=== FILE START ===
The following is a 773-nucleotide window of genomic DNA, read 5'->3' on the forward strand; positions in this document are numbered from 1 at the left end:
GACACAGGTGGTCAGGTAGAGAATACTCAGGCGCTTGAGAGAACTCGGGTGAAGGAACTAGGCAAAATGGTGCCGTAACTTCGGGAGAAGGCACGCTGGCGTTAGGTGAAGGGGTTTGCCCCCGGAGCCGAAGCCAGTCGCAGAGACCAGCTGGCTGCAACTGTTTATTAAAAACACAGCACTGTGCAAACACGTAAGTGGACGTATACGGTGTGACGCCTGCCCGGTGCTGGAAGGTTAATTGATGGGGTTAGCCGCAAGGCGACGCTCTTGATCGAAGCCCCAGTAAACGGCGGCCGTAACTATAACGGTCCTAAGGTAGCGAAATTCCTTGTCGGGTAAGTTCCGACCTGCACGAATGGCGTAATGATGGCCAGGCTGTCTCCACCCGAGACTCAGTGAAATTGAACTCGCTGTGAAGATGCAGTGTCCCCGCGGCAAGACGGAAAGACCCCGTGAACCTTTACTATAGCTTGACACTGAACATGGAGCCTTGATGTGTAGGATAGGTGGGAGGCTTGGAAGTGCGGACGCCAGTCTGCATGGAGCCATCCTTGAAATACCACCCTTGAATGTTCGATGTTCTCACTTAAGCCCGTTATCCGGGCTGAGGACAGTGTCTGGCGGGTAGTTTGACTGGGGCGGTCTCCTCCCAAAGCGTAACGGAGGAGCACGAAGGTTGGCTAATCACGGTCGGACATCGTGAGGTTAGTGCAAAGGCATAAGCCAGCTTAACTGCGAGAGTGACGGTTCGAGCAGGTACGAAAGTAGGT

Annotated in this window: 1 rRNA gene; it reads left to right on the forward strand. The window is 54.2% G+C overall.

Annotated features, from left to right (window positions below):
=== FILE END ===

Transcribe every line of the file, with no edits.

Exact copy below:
The following is a 773-nucleotide window of genomic DNA, read 5'->3' on the forward strand; positions in this document are numbered from 1 at the left end:
GACACAGGTGGTCAGGTAGAGAATACTCAGGCGCTTGAGAGAACTCGGGTGAAGGAACTAGGCAAAATGGTGCCGTAACTTCGGGAGAAGGCACGCTGGCGTTAGGTGAAGGGGTTTGCCCCCGGAGCCGAAGCCAGTCGCAGAGACCAGCTGGCTGCAACTGTTTATTAAAAACACAGCACTGTGCAAACACGTAAGTGGACGTATACGGTGTGACGCCTGCCCGGTGCTGGAAGGTTAATTGATGGGGTTAGCCGCAAGGCGACGCTCTTGATCGAAGCCCCAGTAAACGGCGGCCGTAACTATAACGGTCCTAAGGTAGCGAAATTCCTTGTCGGGTAAGTTCCGACCTGCACGAATGGCGTAATGATGGCCAGGCTGTCTCCACCCGAGACTCAGTGAAATTGAACTCGCTGTGAAGATGCAGTGTCCCCGCGGCAAGACGGAAAGACCCCGTGAACCTTTACTATAGCTTGACACTGAACATGGAGCCTTGATGTGTAGGATAGGTGGGAGGCTTGGAAGTGCGGACGCCAGTCTGCATGGAGCCATCCTTGAAATACCACCCTTGAATGTTCGATGTTCTCACTTAAGCCCGTTATCCGGGCTGAGGACAGTGTCTGGCGGGTAGTTTGACTGGGGCGGTCTCCTCCCAAAGCGTAACGGAGGAGCACGAAGGTTGGCTAATCACGGTCGGACATCGTGAGGTTAGTGCAAAGGCATAAGCCAGCTTAACTGCGAGAGTGACGGTTCGAGCAGGTACGAAAGTAGGT

Annotated in this window: 1 rRNA gene; it reads left to right on the forward strand. The window is 54.2% G+C overall.

Annotated features, from left to right (window positions below):